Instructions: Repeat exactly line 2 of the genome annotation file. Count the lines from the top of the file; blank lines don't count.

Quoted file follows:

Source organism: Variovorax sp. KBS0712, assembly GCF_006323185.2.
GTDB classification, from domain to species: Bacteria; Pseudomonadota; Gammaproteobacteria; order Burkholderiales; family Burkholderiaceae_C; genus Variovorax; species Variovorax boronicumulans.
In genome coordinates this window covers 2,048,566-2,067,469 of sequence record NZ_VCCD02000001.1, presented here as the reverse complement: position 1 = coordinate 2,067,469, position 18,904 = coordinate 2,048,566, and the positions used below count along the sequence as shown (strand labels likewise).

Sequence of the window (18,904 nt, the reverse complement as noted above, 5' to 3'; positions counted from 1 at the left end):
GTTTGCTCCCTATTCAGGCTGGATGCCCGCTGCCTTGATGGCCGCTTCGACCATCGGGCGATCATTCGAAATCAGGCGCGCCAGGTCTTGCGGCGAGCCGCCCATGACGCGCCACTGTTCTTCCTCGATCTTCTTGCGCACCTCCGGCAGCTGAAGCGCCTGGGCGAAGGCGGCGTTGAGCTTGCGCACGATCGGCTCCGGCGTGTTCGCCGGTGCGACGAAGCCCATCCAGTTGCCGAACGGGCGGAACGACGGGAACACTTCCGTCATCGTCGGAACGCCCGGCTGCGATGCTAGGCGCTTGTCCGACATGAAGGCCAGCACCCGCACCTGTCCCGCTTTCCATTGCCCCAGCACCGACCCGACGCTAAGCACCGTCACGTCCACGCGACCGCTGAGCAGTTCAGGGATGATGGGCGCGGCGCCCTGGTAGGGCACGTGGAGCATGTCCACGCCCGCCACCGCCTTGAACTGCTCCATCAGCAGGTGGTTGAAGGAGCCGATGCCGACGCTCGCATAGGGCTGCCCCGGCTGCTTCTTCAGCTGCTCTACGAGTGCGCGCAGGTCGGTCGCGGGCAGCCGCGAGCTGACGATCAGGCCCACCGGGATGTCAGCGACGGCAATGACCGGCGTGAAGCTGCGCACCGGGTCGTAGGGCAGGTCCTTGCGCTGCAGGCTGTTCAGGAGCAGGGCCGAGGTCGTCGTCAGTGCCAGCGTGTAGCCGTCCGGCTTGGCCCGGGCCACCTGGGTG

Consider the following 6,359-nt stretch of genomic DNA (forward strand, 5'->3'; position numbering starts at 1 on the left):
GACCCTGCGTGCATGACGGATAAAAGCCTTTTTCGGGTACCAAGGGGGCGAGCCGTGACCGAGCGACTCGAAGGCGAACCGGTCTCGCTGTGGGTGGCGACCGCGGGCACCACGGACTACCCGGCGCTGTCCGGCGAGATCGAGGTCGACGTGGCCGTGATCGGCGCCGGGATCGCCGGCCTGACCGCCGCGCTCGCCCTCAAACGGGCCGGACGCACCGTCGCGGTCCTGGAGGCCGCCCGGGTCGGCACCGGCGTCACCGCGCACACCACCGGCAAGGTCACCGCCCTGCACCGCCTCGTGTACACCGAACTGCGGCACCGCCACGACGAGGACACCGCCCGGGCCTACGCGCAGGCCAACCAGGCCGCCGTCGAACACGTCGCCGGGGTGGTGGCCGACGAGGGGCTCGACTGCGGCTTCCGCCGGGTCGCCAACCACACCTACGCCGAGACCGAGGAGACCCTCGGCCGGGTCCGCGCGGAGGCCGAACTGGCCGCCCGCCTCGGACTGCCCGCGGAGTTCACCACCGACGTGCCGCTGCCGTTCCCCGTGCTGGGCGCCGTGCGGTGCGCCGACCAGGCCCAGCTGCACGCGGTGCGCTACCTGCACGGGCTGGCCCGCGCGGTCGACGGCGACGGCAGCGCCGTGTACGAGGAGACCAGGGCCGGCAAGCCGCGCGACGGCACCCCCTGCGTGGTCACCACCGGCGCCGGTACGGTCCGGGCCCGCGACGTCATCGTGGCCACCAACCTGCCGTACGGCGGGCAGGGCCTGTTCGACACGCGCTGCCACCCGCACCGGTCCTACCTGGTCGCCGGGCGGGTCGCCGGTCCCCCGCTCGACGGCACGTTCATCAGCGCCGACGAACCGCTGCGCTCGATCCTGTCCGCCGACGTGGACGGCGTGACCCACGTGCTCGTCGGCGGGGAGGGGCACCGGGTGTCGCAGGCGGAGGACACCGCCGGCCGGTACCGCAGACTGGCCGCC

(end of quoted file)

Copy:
GTDB classification, from domain to species: Bacteria; Pseudomonadota; Gammaproteobacteria; order Burkholderiales; family Burkholderiaceae_C; genus Variovorax; species Variovorax boronicumulans.